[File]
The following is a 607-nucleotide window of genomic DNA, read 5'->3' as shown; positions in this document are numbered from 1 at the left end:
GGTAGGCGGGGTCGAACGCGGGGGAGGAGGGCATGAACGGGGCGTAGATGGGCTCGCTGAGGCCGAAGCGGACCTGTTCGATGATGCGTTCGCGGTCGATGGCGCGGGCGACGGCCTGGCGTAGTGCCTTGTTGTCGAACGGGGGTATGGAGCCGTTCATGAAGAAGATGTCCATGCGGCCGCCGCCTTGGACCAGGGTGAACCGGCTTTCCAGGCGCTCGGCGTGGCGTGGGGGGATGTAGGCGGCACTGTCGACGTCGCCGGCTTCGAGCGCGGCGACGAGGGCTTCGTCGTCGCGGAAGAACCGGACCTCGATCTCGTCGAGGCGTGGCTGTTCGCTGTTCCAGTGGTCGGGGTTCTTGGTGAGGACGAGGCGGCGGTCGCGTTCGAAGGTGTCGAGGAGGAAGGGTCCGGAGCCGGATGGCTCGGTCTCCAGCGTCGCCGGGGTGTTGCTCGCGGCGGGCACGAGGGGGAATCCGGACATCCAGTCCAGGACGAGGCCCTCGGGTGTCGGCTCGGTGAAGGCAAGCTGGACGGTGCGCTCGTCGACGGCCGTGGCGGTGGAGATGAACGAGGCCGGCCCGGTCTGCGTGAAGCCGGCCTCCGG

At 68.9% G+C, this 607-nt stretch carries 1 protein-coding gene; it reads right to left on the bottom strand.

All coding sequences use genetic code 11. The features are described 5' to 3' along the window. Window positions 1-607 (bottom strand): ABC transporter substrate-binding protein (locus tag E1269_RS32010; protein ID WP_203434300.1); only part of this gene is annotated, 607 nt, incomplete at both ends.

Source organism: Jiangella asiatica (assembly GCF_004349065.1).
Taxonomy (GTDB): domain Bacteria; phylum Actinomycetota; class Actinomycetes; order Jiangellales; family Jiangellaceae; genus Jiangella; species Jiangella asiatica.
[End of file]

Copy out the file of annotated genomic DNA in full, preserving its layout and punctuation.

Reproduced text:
The following is a 607-nucleotide window of genomic DNA, read 5'->3' as shown; positions in this document are numbered from 1 at the left end:
GGTAGGCGGGGTCGAACGCGGGGGAGGAGGGCATGAACGGGGCGTAGATGGGCTCGCTGAGGCCGAAGCGGACCTGTTCGATGATGCGTTCGCGGTCGATGGCGCGGGCGACGGCCTGGCGTAGTGCCTTGTTGTCGAACGGGGGTATGGAGCCGTTCATGAAGAAGATGTCCATGCGGCCGCCGCCTTGGACCAGGGTGAACCGGCTTTCCAGGCGCTCGGCGTGGCGTGGGGGGATGTAGGCGGCACTGTCGACGTCGCCGGCTTCGAGCGCGGCGACGAGGGCTTCGTCGTCGCGGAAGAACCGGACCTCGATCTCGTCGAGGCGTGGCTGTTCGCTGTTCCAGTGGTCGGGGTTCTTGGTGAGGACGAGGCGGCGGTCGCGTTCGAAGGTGTCGAGGAGGAAGGGTCCGGAGCCGGATGGCTCGGTCTCCAGCGTCGCCGGGGTGTTGCTCGCGGCGGGCACGAGGGGGAATCCGGACATCCAGTCCAGGACGAGGCCCTCGGGTGTCGGCTCGGTGAAGGCAAGCTGGACGGTGCGCTCGTCGACGGCCGTGGCGGTGGAGATGAACGAGGCCGGCCCGGTCTGCGTGAAGCCGGCCTCCGG

At 68.9% G+C, this 607-nt stretch carries 1 protein-coding gene; it reads right to left on the bottom strand.

All coding sequences use genetic code 11. The features are described 5' to 3' along the window. Window positions 1-607 (bottom strand): ABC transporter substrate-binding protein (locus tag E1269_RS32010; protein ID WP_203434300.1); only part of this gene is annotated, 607 nt, incomplete at both ends.

Source organism: Jiangella asiatica (assembly GCF_004349065.1).
Taxonomy (GTDB): domain Bacteria; phylum Actinomycetota; class Actinomycetes; order Jiangellales; family Jiangellaceae; genus Jiangella; species Jiangella asiatica.